The way we deal with transfer pricing adjustments has undergone many interesting developments. A little over a decade ago, most finance professionals could not be bothered dealing with this subject, as corporate tax matters are preferably solved in the realm of tax. In recent times, transfer pricing adjustments were manually calculated, posted once a year (usually after year-end) and often booked without a review of how this would impact VAT and custom duties. However, in the current age of transparency, transfer pricing adjustments are part of our business routine, and ideally are as small and contemporaneous as possible. The EU Joint Transfer Pricing Forum suggest that: “Taxpayers should make reasonable efforts to comply with the arm’s length principle before or at the time the intercompany transactions are undertaken.”
The use of suboptimal processes, to deal with transfer pricing adjustments, is where the shoe pinches. As unclear processes or insufficient cooperation and coordination - between your finance and tax department – will make work more inefficient, labour intensive and tedious. In addition, late changes to your transfer pricing adjustments could distort reports, and suboptimal processes which can give rise to the exposure of corporate income tax, VAT, or customs duties – where transfer pricing adjustments have been improperly included in your Intrastat filings, European Sales Listings, or SAF-T filings.
Most of all, the reality is that we are required to do more transfer pricing adjustments, due to the increasing financial transparency and number of reporting units in companies, with the same number of tax professionals.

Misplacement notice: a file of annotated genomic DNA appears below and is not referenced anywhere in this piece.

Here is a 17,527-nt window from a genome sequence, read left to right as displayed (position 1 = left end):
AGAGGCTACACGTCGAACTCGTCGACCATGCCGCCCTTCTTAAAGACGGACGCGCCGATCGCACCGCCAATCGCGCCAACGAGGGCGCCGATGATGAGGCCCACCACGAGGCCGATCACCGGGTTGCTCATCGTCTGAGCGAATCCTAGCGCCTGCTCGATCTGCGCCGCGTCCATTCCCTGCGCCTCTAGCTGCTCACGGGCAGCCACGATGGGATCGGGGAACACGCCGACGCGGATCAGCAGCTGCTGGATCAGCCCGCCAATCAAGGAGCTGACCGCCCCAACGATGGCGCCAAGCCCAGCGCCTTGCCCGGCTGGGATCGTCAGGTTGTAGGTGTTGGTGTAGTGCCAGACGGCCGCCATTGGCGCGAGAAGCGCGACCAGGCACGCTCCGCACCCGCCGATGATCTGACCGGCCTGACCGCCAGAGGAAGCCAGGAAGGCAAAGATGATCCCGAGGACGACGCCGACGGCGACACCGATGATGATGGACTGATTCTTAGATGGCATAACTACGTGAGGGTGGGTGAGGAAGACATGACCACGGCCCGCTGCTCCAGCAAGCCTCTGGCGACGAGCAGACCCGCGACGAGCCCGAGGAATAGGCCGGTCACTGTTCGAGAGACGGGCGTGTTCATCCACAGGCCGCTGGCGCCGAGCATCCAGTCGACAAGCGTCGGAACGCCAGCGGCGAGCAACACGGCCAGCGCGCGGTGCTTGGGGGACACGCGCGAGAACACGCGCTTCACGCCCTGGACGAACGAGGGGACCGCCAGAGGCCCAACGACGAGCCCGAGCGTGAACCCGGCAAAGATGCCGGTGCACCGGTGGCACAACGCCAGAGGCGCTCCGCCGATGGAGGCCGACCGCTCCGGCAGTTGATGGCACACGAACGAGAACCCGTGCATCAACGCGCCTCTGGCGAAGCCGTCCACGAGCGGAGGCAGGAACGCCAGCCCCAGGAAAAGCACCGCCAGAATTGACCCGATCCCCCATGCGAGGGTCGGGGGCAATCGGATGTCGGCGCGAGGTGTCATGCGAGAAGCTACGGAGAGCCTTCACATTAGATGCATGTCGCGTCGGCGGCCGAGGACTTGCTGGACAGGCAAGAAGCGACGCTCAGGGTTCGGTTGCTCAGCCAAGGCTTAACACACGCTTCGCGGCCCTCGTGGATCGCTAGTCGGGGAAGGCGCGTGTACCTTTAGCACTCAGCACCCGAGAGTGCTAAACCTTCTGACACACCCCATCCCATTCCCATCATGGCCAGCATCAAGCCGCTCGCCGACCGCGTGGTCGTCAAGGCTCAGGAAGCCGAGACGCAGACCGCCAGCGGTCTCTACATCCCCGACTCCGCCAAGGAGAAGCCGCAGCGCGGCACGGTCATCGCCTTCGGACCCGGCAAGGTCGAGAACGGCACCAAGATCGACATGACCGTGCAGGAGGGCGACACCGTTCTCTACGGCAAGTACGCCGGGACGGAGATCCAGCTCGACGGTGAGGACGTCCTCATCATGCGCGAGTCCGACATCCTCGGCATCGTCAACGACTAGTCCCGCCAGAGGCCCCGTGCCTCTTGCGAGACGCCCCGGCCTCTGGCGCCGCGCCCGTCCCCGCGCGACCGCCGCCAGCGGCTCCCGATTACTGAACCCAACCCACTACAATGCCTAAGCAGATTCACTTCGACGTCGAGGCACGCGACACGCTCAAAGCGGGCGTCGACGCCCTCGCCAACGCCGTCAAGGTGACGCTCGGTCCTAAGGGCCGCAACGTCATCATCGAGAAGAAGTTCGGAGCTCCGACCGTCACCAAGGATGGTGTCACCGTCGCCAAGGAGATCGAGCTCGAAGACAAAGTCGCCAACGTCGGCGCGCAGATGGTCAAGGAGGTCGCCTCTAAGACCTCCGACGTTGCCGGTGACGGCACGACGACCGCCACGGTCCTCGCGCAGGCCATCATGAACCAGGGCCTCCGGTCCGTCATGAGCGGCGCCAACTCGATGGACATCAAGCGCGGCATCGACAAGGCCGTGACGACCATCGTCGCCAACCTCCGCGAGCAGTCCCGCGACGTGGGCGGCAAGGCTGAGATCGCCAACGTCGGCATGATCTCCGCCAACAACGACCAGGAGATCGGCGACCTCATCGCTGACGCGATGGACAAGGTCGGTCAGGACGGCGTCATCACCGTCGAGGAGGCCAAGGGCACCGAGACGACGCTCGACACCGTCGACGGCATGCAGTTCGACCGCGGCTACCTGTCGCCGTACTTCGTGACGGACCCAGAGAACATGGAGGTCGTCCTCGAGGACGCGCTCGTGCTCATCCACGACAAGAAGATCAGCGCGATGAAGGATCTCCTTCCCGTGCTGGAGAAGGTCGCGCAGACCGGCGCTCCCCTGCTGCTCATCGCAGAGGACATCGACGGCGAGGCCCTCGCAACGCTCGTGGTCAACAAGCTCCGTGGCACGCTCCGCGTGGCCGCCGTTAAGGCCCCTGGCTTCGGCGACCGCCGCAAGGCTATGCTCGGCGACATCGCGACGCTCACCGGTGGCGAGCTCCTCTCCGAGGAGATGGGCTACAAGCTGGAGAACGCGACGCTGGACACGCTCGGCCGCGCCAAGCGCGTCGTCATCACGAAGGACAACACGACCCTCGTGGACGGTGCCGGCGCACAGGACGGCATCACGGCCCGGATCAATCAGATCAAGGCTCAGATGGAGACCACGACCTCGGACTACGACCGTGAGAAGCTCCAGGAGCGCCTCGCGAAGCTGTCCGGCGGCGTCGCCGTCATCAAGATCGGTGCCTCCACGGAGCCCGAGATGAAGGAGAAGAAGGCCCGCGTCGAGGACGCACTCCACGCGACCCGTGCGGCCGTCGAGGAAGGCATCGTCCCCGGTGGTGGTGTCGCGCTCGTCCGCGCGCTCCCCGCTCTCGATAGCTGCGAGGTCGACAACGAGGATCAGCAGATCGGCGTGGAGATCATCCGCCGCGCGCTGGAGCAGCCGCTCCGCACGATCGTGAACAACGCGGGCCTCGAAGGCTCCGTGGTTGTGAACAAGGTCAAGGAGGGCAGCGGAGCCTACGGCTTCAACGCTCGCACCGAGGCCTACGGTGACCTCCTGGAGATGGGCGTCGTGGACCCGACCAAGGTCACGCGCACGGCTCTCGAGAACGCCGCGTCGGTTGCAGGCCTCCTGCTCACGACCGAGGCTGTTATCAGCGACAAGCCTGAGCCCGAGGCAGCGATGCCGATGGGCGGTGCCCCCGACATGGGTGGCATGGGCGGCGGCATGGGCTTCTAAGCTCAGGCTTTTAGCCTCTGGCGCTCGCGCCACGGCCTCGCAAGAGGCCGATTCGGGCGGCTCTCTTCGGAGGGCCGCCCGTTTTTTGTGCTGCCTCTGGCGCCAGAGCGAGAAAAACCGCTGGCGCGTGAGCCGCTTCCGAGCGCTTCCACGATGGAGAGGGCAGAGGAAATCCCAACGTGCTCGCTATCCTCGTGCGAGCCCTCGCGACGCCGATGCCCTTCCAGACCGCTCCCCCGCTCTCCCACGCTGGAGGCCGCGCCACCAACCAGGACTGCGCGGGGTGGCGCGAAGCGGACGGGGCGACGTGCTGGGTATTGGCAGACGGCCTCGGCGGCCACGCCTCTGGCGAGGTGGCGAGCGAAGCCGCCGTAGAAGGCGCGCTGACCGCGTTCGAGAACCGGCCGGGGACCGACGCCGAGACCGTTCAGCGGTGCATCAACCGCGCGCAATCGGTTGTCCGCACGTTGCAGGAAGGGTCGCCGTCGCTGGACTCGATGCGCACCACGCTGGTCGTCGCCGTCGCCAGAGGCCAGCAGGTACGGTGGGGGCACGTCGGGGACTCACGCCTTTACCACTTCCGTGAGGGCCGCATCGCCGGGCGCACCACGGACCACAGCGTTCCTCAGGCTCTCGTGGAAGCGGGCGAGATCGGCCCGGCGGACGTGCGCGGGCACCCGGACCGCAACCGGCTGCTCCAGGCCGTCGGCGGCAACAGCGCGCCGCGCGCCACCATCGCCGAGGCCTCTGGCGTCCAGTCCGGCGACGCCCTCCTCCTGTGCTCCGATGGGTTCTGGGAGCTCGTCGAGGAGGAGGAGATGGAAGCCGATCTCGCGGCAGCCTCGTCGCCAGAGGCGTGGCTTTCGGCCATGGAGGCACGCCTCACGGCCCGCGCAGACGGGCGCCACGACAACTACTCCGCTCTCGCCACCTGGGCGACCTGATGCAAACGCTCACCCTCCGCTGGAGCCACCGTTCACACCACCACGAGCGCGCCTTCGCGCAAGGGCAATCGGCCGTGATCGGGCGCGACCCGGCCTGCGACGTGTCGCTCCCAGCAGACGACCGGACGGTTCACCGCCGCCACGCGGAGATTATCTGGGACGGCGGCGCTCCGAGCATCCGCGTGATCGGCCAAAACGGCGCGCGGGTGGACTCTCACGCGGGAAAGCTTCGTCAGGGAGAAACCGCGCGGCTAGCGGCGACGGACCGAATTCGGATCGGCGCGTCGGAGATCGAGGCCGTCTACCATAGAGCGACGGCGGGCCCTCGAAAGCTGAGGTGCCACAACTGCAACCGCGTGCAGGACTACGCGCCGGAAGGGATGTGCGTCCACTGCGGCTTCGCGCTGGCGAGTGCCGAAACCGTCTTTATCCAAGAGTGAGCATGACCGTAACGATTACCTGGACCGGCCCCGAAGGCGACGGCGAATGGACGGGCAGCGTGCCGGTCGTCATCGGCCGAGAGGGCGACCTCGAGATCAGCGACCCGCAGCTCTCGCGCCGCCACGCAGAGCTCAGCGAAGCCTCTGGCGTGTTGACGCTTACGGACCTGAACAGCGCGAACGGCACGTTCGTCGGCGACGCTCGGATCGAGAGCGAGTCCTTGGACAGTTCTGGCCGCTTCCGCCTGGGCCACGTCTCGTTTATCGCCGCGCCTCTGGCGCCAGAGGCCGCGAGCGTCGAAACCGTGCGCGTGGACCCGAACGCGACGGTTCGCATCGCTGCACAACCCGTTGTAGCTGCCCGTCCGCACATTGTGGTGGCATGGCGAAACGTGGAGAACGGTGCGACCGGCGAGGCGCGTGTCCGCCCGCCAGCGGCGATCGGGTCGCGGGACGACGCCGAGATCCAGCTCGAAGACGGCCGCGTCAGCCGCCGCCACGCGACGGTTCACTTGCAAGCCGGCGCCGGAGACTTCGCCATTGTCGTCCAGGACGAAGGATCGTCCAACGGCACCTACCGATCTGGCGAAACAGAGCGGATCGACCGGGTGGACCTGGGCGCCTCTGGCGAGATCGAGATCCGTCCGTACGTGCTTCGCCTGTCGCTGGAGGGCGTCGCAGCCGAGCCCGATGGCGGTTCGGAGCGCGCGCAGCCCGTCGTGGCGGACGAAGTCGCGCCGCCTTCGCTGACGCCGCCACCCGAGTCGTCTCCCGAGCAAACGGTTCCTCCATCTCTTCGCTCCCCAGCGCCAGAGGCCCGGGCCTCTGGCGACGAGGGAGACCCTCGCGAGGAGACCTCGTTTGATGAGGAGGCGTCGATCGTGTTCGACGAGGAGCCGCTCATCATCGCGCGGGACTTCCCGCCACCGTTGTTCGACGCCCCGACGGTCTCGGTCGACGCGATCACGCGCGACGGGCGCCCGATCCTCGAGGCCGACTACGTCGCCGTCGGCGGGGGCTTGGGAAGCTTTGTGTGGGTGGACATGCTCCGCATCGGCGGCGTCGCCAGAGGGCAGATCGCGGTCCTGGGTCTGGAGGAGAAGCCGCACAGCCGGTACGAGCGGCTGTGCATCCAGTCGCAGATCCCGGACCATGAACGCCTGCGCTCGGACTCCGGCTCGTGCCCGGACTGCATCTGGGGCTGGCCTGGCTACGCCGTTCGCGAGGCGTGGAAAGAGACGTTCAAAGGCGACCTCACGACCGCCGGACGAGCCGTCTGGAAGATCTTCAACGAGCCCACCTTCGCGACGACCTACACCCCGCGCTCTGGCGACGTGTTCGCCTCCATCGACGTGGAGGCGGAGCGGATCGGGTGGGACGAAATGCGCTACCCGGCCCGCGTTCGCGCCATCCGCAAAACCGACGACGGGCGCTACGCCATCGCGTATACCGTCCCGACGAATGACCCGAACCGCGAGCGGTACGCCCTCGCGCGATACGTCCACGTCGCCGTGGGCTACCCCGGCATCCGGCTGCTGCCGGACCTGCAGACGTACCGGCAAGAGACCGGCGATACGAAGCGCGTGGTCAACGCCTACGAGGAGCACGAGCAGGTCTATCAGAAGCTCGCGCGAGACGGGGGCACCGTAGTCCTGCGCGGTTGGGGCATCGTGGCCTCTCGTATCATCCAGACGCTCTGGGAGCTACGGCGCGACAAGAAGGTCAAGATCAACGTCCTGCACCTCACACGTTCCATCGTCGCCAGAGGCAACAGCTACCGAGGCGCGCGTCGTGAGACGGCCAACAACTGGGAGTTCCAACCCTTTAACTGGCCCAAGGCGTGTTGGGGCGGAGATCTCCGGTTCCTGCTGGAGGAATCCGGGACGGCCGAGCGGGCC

Recognize any of this?
Yes, well, that is not uncommon. Transfer pricing adjustments are often not a straight forward exercise, it may perhaps involve a complex web of adjustments over several transactions and multiple jurisdictions.
- Firstly, you need to decide where best to apply the adjustment. Should the adjustment be towards product prices, the payment or receipt of services fee, royalties, management fees or the introduction of subsidies?
- Secondly, you need to decide on when the adjustment should be made. This could be during the year, before year-end, before closing of the books and filing the tax return, in the tax return only, or after the tax return. The fact of the matter is, the earlier you make the adjustment the less likely you’ll face complex implications; especially given the diverse treatment of transfer pricing adjustments by different tax authorities.
Prospective and retrospective approach
Principally two basic approaches to adjusting transfer prices can be recognized, these are the prospective approach and the retrospective approach.
A prospective approach ensures that the product price is adjusted going forwardfor the remaining reporting period, preventing the need for large adjustments towards the end of the year. Additionally, how you change the uplift is determined by whether you have chosen for a standard cost price plus uplift or resale minus approach within your ERP system. In a standard cost price plus (mark-up percentage approach), a targeted operating margin is calculated during the budgeting cycle; the mark-up percentage requires regular upkeep – during the reporting period – where the actual operating margin is reviewed against the targeted operating margin.